It’s about time Nike develops a shoe which takes into account that all sports heroes’ feet are made of clay. Maybe the marketing catchphrase could be “Just blew it.”
For anyone who has been on a media fast the past fortnight, Lance Armstrong—the indomitable seven time winner of the epic Tour de France cycling challenge—confessed to Oprah Winfrey and her audience of a zillion ladies and four men that he had indeed been using banned substances his entire career.
Armstrong’s unbelievably impressive accomplishments had been so inspiring because they were attained while conquering cancer, a veritable tour de force of human determination and grit. His untiring warfare with the disease rode in tandem with his successes in elite cycling. Armstrong became an icon of superhuman physical endurance and seemingly supernatural determination.
Armstrong’s fight to not only live but live strong became a slogan of hope for cancer suffers and their families the world over. As it turns out superhuman endurance was actually inhuman, and supernatural was merely unnatural. This true-life hero was apparently too good to be true, and has made a tour de farce out of his historic legacy.
But so what?
There is something more sinister at play here than a sports titan toppling off his pedaling pedestal at high speed and struggling to get back on (what with lifetime bans and $30 lawsuits entangling him). We’ve taken this tour before, haven’t we? Whether it’s cheating on the track, or on their wives, our sporting demagogues’ moral failures are predictably cyclical.
Time would fail to tour the hall of shame remembering Tiger Woods’ adulterous affair, Hansie Cronje’s cricket match fixing debacle, or the shuttlecock scandal when badminton duos were DQ’d from the London Olympics for “not trying hard enough.” Disgrace is inevitable when you live wrong. But who doesn’t? Romans 3:10 reminds us that there is “none righteous, no not one.”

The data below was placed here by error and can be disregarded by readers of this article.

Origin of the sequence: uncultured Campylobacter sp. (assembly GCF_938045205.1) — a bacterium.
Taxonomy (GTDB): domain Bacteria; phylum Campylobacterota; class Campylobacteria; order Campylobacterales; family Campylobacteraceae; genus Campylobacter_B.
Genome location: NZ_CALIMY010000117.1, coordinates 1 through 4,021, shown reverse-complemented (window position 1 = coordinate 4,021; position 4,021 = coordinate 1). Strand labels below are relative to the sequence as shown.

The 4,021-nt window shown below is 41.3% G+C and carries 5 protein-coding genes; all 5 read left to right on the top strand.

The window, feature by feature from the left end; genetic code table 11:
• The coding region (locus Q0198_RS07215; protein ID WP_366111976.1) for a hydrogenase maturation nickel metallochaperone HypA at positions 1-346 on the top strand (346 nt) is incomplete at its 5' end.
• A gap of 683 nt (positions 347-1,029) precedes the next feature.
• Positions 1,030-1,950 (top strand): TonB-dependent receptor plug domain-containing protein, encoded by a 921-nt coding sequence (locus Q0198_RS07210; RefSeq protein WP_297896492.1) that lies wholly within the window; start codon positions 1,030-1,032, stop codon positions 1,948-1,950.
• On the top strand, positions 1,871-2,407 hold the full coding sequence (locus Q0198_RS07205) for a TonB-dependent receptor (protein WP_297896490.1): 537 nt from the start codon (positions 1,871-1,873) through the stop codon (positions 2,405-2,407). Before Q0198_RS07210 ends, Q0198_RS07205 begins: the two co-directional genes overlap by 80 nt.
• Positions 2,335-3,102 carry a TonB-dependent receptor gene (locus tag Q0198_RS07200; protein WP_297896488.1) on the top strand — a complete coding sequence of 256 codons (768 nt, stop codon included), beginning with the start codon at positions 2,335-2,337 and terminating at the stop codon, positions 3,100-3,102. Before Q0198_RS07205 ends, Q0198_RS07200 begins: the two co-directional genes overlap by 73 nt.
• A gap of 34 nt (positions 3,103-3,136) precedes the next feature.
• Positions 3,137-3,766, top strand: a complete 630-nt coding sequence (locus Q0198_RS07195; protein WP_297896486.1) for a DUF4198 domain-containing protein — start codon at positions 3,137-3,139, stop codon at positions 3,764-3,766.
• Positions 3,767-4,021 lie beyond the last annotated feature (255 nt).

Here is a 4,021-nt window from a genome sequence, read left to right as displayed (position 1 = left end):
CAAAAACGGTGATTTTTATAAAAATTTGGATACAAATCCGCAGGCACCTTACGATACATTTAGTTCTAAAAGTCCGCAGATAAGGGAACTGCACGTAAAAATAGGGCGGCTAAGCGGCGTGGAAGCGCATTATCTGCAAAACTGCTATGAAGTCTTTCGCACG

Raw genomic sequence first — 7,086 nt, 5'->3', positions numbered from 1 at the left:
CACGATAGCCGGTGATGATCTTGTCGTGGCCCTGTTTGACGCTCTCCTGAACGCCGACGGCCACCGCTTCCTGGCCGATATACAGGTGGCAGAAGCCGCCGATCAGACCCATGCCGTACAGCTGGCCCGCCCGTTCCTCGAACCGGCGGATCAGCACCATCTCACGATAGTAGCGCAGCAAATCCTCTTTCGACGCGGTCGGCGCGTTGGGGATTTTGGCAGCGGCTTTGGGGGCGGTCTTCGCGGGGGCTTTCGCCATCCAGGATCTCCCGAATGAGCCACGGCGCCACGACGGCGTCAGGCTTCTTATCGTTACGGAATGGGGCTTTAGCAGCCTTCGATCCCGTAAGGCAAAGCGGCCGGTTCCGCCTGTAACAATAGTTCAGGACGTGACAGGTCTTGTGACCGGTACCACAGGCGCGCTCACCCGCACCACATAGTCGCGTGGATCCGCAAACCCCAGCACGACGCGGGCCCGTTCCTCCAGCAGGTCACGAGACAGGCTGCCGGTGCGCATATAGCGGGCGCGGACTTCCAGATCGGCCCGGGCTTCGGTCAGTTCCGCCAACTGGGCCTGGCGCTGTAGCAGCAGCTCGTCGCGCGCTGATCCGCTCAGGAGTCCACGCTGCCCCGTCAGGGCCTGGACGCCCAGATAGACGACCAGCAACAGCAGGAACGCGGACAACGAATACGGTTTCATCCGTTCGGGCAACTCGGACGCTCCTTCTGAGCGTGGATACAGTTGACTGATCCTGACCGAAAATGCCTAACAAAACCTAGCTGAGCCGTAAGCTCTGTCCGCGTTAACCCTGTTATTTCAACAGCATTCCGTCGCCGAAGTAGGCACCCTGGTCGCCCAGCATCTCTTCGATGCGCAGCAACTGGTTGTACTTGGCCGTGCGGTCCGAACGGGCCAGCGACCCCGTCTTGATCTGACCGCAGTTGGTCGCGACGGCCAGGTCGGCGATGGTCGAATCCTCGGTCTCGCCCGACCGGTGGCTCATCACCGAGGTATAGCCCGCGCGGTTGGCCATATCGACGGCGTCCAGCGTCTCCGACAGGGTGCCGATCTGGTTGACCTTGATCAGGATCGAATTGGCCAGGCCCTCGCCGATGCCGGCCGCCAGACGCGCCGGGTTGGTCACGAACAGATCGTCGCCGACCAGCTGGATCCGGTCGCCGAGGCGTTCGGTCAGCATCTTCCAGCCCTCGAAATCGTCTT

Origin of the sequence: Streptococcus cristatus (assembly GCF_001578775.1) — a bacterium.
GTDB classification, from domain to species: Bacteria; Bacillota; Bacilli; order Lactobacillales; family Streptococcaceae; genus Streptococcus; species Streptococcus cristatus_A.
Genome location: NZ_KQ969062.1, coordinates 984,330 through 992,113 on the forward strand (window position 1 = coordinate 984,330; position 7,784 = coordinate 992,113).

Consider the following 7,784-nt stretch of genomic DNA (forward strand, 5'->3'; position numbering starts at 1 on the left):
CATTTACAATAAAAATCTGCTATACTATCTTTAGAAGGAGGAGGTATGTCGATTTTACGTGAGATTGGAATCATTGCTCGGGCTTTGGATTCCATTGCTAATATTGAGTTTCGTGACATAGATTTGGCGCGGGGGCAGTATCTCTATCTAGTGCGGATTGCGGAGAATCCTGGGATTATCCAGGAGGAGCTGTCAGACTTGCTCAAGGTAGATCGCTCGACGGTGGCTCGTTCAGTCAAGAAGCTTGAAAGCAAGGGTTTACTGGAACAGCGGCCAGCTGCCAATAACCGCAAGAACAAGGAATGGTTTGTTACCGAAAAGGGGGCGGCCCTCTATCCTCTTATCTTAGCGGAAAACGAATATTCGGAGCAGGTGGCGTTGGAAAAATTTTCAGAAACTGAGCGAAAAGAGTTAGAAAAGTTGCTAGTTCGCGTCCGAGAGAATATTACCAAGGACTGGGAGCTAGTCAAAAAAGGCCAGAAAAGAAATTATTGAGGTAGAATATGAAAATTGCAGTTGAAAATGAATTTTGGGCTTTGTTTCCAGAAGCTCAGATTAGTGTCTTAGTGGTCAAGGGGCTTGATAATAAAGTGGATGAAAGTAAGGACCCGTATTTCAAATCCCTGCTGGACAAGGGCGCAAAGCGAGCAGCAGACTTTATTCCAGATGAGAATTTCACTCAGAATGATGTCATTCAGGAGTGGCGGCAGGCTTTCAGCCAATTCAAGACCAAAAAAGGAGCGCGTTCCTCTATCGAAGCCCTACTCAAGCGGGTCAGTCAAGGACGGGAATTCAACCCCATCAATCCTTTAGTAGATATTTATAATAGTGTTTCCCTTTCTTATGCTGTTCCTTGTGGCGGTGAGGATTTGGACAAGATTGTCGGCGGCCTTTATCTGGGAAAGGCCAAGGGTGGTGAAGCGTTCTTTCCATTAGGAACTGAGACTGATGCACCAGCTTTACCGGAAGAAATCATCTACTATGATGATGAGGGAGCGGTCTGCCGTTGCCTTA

When we elevate humans to inspire us we are teeing them up for disgrace, and ourselves for disappointment. That is why Paul told the Corinthians to stop wearing his jersey and remember that it’s all about Christ (1 Cor 1:12-13).
What we can do is pray for Christian athletes, especially young ones. Satan loves to fill his trophy cabinet with tattered WWJD bracelets.
Heb 12: 1 Therefore, since we are surrounded by so great a cloud of witnesses, let us also lay aside every weight, and sin which clings so closely, and let us run with endurance the race that is set before us.
When we cheer Alyson Felix or Tim Tebow, we need to remember that our admiration of them is in itself an unwitting teammate of Satan, which he can deftly use to set them up for his sinister spike. It is not against flesh and blood that we wrestle (Eph 6:12). Prayer is therefore an essential shield against the enemy’s darts that target the exposed Achilles’ heel our heroes all possess; and not only them, you have it too, right above your feet of clay.